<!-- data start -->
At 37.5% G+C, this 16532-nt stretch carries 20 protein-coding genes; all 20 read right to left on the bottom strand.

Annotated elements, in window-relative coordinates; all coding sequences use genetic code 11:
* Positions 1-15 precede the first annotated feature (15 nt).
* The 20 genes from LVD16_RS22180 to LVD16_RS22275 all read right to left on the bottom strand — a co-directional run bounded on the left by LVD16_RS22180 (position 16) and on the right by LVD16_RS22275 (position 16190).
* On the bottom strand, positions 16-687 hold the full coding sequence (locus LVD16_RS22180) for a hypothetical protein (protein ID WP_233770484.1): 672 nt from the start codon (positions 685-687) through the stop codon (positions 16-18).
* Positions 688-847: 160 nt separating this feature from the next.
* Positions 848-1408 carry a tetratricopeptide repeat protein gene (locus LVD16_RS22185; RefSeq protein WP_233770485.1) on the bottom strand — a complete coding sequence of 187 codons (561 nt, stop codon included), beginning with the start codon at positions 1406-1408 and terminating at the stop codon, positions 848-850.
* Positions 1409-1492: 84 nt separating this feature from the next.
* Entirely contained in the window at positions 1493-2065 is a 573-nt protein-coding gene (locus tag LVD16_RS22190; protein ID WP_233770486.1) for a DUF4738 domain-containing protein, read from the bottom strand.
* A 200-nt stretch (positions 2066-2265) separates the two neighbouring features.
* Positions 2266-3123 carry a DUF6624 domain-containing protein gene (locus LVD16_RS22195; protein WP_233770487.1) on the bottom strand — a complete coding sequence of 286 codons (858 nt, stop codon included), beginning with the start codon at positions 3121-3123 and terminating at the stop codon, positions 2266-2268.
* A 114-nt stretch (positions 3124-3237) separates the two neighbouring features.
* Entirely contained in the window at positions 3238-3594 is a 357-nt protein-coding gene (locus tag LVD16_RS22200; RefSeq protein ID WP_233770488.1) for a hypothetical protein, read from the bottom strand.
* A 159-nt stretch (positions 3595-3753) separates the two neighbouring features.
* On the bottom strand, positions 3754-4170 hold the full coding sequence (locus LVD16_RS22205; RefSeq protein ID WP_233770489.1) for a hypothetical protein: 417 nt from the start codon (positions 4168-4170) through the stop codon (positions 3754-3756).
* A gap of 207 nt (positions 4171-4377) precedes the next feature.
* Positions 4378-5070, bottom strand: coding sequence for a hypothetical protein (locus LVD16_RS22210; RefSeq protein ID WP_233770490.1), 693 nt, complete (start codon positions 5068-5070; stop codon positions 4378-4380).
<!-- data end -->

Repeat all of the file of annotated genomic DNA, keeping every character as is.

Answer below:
At 37.5% G+C, this 16532-nt stretch carries 20 protein-coding genes; all 20 read right to left on the bottom strand.

Annotated elements, in window-relative coordinates; all coding sequences use genetic code 11:
* Positions 1-15 precede the first annotated feature (15 nt).
* The 20 genes from LVD16_RS22180 to LVD16_RS22275 all read right to left on the bottom strand — a co-directional run bounded on the left by LVD16_RS22180 (position 16) and on the right by LVD16_RS22275 (position 16190).
* On the bottom strand, positions 16-687 hold the full coding sequence (locus LVD16_RS22180) for a hypothetical protein (protein ID WP_233770484.1): 672 nt from the start codon (positions 685-687) through the stop codon (positions 16-18).
* Positions 688-847: 160 nt separating this feature from the next.
* Positions 848-1408 carry a tetratricopeptide repeat protein gene (locus LVD16_RS22185; RefSeq protein WP_233770485.1) on the bottom strand — a complete coding sequence of 187 codons (561 nt, stop codon included), beginning with the start codon at positions 1406-1408 and terminating at the stop codon, positions 848-850.
* Positions 1409-1492: 84 nt separating this feature from the next.
* Entirely contained in the window at positions 1493-2065 is a 573-nt protein-coding gene (locus tag LVD16_RS22190; protein ID WP_233770486.1) for a DUF4738 domain-containing protein, read from the bottom strand.
* A 200-nt stretch (positions 2066-2265) separates the two neighbouring features.
* Positions 2266-3123 carry a DUF6624 domain-containing protein gene (locus LVD16_RS22195; protein WP_233770487.1) on the bottom strand — a complete coding sequence of 286 codons (858 nt, stop codon included), beginning with the start codon at positions 3121-3123 and terminating at the stop codon, positions 2266-2268.
* A 114-nt stretch (positions 3124-3237) separates the two neighbouring features.
* Entirely contained in the window at positions 3238-3594 is a 357-nt protein-coding gene (locus tag LVD16_RS22200; RefSeq protein ID WP_233770488.1) for a hypothetical protein, read from the bottom strand.
* A 159-nt stretch (positions 3595-3753) separates the two neighbouring features.
* On the bottom strand, positions 3754-4170 hold the full coding sequence (locus LVD16_RS22205; RefSeq protein ID WP_233770489.1) for a hypothetical protein: 417 nt from the start codon (positions 4168-4170) through the stop codon (positions 3754-3756).
* A gap of 207 nt (positions 4171-4377) precedes the next feature.
* Positions 4378-5070, bottom strand: coding sequence for a hypothetical protein (locus LVD16_RS22210; RefSeq protein ID WP_233770490.1), 693 nt, complete (start codon positions 5068-5070; stop codon positions 4378-4380).